Date of this Version
Med. Phys. 43 (6), June 2016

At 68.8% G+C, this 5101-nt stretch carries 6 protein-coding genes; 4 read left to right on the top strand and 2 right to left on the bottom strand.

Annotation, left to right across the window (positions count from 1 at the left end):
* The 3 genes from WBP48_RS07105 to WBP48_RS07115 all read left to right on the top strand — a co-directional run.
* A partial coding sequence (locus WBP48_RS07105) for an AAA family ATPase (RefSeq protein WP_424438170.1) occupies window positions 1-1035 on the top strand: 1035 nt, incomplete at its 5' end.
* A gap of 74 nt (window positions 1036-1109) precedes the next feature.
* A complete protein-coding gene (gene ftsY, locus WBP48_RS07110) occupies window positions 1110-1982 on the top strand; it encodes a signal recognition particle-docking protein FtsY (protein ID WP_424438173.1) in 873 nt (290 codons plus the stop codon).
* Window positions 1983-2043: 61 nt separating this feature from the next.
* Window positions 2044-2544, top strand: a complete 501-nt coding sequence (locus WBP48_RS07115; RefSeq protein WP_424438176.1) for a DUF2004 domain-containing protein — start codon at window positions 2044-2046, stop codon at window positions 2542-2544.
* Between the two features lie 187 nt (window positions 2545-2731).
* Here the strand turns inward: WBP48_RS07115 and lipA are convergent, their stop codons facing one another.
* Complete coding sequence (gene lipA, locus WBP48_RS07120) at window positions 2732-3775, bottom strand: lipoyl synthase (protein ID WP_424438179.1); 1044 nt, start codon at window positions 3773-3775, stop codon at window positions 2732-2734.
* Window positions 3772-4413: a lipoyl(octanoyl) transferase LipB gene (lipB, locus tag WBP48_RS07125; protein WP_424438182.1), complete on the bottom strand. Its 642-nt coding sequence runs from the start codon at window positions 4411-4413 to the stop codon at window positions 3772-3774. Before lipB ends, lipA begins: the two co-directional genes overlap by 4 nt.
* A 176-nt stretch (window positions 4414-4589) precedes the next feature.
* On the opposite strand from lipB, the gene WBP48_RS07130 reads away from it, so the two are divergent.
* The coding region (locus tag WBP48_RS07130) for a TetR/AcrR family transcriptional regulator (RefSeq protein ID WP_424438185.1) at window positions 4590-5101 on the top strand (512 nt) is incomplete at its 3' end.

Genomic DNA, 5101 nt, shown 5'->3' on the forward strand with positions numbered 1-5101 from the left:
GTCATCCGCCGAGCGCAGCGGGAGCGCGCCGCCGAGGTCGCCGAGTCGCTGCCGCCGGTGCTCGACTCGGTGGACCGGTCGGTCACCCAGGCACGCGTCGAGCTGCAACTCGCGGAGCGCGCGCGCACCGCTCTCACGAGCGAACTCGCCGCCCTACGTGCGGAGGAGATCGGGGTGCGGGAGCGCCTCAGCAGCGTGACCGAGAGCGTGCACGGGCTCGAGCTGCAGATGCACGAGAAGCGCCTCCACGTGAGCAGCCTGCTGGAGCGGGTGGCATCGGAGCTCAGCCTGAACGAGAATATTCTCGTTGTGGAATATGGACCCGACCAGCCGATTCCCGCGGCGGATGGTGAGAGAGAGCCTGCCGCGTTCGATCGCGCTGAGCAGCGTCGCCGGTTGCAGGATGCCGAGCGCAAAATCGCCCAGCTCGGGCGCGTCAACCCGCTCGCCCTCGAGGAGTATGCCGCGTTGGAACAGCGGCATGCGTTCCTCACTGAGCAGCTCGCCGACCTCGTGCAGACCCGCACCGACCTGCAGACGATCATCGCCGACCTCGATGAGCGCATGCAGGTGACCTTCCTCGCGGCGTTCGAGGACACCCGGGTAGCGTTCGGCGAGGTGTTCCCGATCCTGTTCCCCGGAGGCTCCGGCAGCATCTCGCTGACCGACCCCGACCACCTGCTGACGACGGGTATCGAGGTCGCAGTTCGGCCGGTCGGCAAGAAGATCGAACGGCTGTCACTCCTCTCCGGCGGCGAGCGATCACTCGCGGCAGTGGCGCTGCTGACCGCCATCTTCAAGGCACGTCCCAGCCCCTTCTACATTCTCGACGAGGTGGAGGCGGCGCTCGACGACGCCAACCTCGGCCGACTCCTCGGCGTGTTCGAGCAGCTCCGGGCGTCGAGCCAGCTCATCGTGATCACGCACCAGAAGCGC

Surgical guidance with fluorescence has been demonstrated in individual clinical trials for decades, but the scientific and commercial conditions exist today for a dramatic increase in clinical value. In the past decade, increased use of indocyanine green based visualization of vascular flow, biliary function, and tissue perfusion has spawned a robust growth in commercial systems that have near-infrared emission imaging and video display capabilities. This recent history combined with major preclinical innovations in fluorescent-labeled molecular probes, has the potential for a shift in surgical practice toward resection guidance based upon molecular information in addition to conventional visual and palpable cues. Most surgical subspecialties already have treatment management decisions partially based upon the immunohistochemical phenotype of the cancer, as assessed from molecular pathology of the biopsy tissue. This phenotyping can inform the surgical resection process by spatial mapping of these features. Further integration of the diagnostic and therapeutic value of tumor metabolism sensing molecules or immune binding agents directly into the surgical process can help this field mature. Maximal value to the patient would come from identifying the spatial patterns of molecular expression in vivo that are well known to exist. However, as each molecular agent is advanced into trials, the performance of the imaging system can have a critical impact on the success. For example, use of pre-existing commercial imaging systems are not well suited to image receptor targeted fluorophores because of the lower concentrations expected, requiring orders of magnitude more sensitivity. Additionally the imaging system needs the appropriate dynamic range and image processing features to view molecular probes or therapeutics that may have nonspecific uptake or pharmacokinetic issues which lead to limitations in contrast. Imaging systems need to be chosen based upon objective performance criteria, and issues around calibration, validation, and interpretation need to be established before a clinical trial starts. Finally, as early phase trials become more established, the costs associated with failures can be crippling to the field, and so judicious use of phase 0 trials with microdose levels of agents is one viable paradigm to help the field advance, but this places high sensitivity requirements on the imaging systems used. Molecular-guided surgery has truly transformative potential, and several key challenges are outlined here with the goal of seeing efficient advancement with ideal choices. The focus of this vision 20/20 paper is on the technological aspects that are needed to be paired with these agents.